gradle can be very helpful like having numerous goals for build and run on different platforms, i still can’t see my game in android with sdk i have just linux and pc to port. also i can’t use other sdk functionalities on linux opensuse. this way of having gradle project and a separate ide independent tool will make users free of using netbeans sdk they can use any ide also have the tool to see terrain, models, and …

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A newbee’s opinion:
I was using JMonkeyEngine SDK until I found some difficulties of developing mobile applications. For me, JMonkeyEngine SDK is much better than other tools for we have so many “native” addons. Currently I’m useing Android Studio BUT if our SDK solved the APK deployment problem I’ll instantly switch back to JMonkeyEngine SDK.

There has been a lot of attempts during the years. Nothing just get finalized. One man projects. Surprisingly large undertaking for someone to use their free time to. No one objects this approach I’m sure.

And the engine has tried to advertise its IDE independent nature during the years. Like providing the Gradle template and removing SDK from the instructions.

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With the flood gates on “justify why your favourite IDE is better” having been opened.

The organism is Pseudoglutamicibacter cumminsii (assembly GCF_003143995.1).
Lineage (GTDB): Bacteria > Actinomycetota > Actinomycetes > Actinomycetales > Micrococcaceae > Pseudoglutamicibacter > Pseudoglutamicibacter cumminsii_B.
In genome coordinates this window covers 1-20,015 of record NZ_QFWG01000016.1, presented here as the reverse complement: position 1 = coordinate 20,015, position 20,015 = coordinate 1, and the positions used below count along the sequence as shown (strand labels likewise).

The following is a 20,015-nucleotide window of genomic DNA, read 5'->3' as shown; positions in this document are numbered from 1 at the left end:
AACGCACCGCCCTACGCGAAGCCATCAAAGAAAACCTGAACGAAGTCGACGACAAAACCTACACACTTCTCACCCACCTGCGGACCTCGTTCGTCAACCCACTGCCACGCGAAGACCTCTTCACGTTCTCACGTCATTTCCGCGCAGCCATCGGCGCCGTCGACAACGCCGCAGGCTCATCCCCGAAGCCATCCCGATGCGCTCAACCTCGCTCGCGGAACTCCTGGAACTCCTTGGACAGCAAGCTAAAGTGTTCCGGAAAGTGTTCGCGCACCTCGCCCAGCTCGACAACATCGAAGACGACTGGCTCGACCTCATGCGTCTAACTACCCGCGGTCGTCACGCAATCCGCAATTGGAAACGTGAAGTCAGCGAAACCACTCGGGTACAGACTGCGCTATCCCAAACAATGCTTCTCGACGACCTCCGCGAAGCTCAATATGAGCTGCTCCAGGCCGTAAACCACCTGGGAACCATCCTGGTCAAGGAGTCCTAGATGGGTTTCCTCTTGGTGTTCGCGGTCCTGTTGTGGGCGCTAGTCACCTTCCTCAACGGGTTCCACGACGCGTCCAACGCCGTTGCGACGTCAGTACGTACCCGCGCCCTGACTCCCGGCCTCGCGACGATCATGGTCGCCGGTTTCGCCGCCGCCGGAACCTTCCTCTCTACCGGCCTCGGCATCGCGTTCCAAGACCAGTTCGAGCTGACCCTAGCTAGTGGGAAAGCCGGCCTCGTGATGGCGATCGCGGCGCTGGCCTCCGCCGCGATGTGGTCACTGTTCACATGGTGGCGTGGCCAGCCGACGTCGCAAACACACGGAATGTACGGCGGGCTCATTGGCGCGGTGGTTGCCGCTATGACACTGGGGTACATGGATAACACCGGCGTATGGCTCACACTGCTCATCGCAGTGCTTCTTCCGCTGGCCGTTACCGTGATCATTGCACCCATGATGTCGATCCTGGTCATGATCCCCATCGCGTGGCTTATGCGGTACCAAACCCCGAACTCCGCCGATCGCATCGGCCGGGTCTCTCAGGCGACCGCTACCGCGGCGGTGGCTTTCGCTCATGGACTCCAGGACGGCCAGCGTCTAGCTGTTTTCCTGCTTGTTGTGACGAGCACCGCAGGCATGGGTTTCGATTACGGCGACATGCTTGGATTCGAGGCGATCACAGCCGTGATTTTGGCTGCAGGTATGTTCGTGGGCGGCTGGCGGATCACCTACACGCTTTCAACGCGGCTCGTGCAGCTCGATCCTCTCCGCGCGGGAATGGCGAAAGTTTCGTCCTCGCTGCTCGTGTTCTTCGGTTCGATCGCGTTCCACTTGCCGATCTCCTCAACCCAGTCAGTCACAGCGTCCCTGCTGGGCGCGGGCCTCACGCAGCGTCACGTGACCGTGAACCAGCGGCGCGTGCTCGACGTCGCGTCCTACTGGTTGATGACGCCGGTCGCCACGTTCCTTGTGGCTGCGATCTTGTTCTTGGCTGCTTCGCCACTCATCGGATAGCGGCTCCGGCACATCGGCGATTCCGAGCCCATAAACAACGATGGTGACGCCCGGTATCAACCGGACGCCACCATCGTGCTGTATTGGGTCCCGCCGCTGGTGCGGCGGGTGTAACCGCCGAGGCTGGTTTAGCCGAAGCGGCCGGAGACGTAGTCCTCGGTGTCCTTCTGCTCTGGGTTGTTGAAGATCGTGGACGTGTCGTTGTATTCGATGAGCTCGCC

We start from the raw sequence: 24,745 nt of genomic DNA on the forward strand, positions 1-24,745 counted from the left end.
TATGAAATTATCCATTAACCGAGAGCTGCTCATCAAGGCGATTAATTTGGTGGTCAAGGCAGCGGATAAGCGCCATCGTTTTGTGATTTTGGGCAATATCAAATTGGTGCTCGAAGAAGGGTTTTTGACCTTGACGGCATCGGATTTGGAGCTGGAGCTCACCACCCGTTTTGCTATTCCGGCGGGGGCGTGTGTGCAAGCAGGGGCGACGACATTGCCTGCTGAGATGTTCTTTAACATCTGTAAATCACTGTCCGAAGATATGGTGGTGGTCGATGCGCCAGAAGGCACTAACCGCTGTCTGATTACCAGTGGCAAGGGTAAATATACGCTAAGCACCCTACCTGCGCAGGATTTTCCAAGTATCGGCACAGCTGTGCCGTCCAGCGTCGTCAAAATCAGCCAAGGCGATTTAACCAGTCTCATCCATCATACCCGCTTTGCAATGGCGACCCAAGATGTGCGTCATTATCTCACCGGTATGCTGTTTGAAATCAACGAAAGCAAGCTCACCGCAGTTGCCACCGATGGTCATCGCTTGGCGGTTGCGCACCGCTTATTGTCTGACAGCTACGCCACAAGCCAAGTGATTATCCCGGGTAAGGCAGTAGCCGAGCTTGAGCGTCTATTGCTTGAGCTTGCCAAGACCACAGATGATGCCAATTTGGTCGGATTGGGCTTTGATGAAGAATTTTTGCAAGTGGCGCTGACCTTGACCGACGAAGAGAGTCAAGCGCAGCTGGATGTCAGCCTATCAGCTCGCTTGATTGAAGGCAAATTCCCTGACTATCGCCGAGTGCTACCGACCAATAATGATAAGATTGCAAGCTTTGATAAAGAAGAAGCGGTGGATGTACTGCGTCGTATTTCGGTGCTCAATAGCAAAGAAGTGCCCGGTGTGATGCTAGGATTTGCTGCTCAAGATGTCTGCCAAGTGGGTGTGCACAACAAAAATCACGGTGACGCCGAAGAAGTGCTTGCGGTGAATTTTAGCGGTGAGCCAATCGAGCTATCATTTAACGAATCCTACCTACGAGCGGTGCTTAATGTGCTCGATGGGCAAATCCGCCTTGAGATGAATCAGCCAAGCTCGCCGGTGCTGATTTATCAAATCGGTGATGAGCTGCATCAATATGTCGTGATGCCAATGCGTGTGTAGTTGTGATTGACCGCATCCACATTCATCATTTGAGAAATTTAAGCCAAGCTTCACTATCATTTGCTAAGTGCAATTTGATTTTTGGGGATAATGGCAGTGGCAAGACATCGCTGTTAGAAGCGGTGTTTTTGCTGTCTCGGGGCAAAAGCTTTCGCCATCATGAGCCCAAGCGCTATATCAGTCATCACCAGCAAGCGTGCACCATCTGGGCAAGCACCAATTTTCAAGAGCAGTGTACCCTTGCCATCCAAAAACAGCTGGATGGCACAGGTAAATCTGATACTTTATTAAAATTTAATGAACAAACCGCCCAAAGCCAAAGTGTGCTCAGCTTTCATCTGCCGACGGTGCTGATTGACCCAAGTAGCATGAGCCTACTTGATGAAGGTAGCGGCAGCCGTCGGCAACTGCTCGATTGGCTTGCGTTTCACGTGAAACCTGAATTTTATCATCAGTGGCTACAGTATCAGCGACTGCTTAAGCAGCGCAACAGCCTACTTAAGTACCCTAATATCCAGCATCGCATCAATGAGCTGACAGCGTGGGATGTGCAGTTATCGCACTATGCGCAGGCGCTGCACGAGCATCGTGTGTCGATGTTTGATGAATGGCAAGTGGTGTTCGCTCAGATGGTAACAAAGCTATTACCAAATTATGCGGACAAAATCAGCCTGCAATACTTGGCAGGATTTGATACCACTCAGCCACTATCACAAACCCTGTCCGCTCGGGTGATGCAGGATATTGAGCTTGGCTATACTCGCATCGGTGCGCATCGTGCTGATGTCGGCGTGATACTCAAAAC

The 2 features that I think set intelliJ apart are:

Its really good autocomplete

Thats me creating a modified setter, and intellij seems to realise that and that there is a member in the class called rotationalVelocity_world already and its type is RotationalVelocity so it suggests that as an autocomplete. Most IDEs seem to autocomplete “after the dot” and just do a “this variable starts with the already typed information” approach whereas intelliJ takes the types of the expected thing into account as well

Its REPL

While an application is executing you can stop at a breakpoint and execute whatever code you want, either to see the result or to mutate the applications state at run time. Its a little like hotswap but easier and you can do it in contexts where you don’t have the source (e.g. a debug point in a library you are using)

Now where’s my referral cheque from Jetbrains?